Can a CVT Boost EV Performance?
Bosch says new gearbox can better balance efficiency and peak output
Bosch is developing a continuously variable transmission (CVT) system specifically for electric vehicles, which typically use single-speed units.
How It Works
The aptly named CVT4EV is teamed with an inverter, electric motor and a final drive ratio tuned to the vehicle application.
Using machine learning, the system takes into account vehicle speed, energy consumption and heat production to optimize the drive ratios of the CVT so the motor can operate at its most efficient point, according to the supplier.
What’s the Advantage?
By controlling the speed and torque of the electric motor, Bosch says the system is able to provide:
- Faster acceleration
- Higher top speeds
- Greater wheel torque for towing and off-road driving
There also are fewer torque and rpm restrictions. This enhances shift smoothness and overall NVH.
Smaller Size or Longer Range
CVT4EV’s lower torque and speed requirements can enable a smaller electric motor to be used.
Or, Bosch notes, OEMs could opt to extend driving range by using the same size motor as current EVs.
To further reduce costs, the scalable design can be used for various EVs, ranging from small and midsize cars to performance models and light commercial vehicle.
At the same time, the supplier says, carmakers can tune the system for multiple driving modes (uphill, off-road, normal) and brand-specific characteristics.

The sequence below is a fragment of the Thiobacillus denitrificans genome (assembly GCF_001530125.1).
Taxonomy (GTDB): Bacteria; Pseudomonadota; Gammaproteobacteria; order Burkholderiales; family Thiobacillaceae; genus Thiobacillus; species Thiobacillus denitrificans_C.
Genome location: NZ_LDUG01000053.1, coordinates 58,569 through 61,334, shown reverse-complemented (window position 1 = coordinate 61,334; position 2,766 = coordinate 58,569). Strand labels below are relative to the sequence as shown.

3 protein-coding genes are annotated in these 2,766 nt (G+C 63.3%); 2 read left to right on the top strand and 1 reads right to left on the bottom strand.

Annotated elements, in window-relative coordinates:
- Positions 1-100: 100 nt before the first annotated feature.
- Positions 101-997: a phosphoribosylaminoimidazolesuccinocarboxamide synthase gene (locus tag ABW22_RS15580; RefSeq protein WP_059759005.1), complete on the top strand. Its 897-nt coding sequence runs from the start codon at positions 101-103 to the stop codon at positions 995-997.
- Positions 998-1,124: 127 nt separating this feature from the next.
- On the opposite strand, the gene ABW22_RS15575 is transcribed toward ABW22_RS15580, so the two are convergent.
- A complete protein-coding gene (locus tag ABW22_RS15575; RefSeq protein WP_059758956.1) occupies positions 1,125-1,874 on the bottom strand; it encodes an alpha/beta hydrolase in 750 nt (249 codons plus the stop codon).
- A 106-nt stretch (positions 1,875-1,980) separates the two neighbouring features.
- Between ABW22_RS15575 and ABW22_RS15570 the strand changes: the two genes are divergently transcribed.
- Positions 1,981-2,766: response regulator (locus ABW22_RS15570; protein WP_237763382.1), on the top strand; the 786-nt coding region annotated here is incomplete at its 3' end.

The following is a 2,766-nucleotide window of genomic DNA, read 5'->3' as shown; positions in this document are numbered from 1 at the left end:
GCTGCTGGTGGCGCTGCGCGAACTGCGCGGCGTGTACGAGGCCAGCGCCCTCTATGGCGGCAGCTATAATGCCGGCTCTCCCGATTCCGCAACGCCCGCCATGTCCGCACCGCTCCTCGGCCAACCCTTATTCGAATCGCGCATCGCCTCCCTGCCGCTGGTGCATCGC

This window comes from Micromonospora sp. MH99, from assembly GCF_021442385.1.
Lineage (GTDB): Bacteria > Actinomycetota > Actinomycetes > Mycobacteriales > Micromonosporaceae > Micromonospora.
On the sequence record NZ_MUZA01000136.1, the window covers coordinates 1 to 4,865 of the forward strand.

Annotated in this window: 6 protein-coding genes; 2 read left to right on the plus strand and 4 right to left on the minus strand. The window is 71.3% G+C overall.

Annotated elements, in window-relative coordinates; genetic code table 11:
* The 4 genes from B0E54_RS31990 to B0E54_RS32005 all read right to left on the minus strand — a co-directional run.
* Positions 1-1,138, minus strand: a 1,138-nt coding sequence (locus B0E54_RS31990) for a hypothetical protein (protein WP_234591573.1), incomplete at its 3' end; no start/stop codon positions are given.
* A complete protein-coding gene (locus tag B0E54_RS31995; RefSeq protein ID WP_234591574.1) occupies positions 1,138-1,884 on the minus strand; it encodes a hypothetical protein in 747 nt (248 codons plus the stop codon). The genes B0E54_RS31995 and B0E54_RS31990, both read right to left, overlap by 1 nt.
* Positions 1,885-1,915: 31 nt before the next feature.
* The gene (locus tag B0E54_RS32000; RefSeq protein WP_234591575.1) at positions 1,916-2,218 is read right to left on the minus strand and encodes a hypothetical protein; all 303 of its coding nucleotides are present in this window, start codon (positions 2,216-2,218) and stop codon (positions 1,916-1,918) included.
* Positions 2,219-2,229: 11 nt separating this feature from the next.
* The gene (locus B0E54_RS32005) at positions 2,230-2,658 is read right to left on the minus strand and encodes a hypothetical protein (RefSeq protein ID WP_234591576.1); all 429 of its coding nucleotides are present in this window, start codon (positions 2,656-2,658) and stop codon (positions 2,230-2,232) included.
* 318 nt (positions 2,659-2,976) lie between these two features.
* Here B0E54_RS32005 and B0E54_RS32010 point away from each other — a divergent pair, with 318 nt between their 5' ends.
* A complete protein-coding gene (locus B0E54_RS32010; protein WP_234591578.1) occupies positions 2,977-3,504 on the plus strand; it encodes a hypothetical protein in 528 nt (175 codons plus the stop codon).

The CVT4EV concept was developed by Bosch’s Transmission Technology unit in the Netherlands.
Bosch says it can adapt many existing components for use in the CVT4EV, and now is working with transmission companies to build prototype models.
The supplier also is in talks with multiple OEMs about the program. No commercialization timeline was provided.
For the right parts, or families of parts, an automated CNC turning cell is simply the least expensive way to produce high-quality parts. Here’s why.
PennEngineering offers a global supply for a wide range of fasteners for the automotive industry, including China-based facilities that manufacture standard and custom products to world-class standards of quality at lower cost.
According to Kunihiro Hoshi, chief engineer for the GX 470: “Three of my top goals were to create a body-on-frame vehicle with sweeping off-road performance and unibody-like on-road capability, and, of course, it had to meet the Lexus quality standard.” He met his goals. But why would anyone want to bang this vehicle around on rocks?